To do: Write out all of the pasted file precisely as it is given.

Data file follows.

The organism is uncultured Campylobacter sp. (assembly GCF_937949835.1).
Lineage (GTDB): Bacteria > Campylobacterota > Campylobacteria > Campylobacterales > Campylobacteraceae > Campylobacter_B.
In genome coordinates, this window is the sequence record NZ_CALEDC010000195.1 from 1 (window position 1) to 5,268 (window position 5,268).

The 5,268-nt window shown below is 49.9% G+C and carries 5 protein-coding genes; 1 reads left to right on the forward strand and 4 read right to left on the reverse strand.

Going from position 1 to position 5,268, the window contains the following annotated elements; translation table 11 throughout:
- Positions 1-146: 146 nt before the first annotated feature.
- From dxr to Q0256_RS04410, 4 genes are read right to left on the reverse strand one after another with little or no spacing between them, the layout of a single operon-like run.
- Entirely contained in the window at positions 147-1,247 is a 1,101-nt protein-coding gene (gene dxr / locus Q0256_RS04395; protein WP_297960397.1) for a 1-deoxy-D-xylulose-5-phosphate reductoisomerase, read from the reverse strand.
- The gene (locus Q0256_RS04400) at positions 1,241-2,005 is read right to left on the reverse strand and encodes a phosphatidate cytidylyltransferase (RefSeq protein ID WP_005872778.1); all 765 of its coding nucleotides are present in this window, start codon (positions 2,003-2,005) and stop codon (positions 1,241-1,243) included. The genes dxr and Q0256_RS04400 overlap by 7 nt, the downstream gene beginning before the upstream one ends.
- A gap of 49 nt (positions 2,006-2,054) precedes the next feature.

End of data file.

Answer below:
The organism is uncultured Campylobacter sp. (assembly GCF_937949835.1).
Lineage (GTDB): Bacteria > Campylobacterota > Campylobacteria > Campylobacterales > Campylobacteraceae > Campylobacter_B.
In genome coordinates, this window is the sequence record NZ_CALEDC010000195.1 from 1 (window position 1) to 5,268 (window position 5,268).

The 5,268-nt window shown below is 49.9% G+C and carries 5 protein-coding genes; 1 reads left to right on the forward strand and 4 read right to left on the reverse strand.

Going from position 1 to position 5,268, the window contains the following annotated elements; translation table 11 throughout:
- Positions 1-146: 146 nt before the first annotated feature.
- From dxr to Q0256_RS04410, 4 genes are read right to left on the reverse strand one after another with little or no spacing between them, the layout of a single operon-like run.
- Entirely contained in the window at positions 147-1,247 is a 1,101-nt protein-coding gene (gene dxr / locus Q0256_RS04395; protein WP_297960397.1) for a 1-deoxy-D-xylulose-5-phosphate reductoisomerase, read from the reverse strand.
- The gene (locus Q0256_RS04400) at positions 1,241-2,005 is read right to left on the reverse strand and encodes a phosphatidate cytidylyltransferase (RefSeq protein ID WP_005872778.1); all 765 of its coding nucleotides are present in this window, start codon (positions 2,003-2,005) and stop codon (positions 1,241-1,243) included. The genes dxr and Q0256_RS04400 overlap by 7 nt, the downstream gene beginning before the upstream one ends.
- A gap of 49 nt (positions 2,006-2,054) precedes the next feature.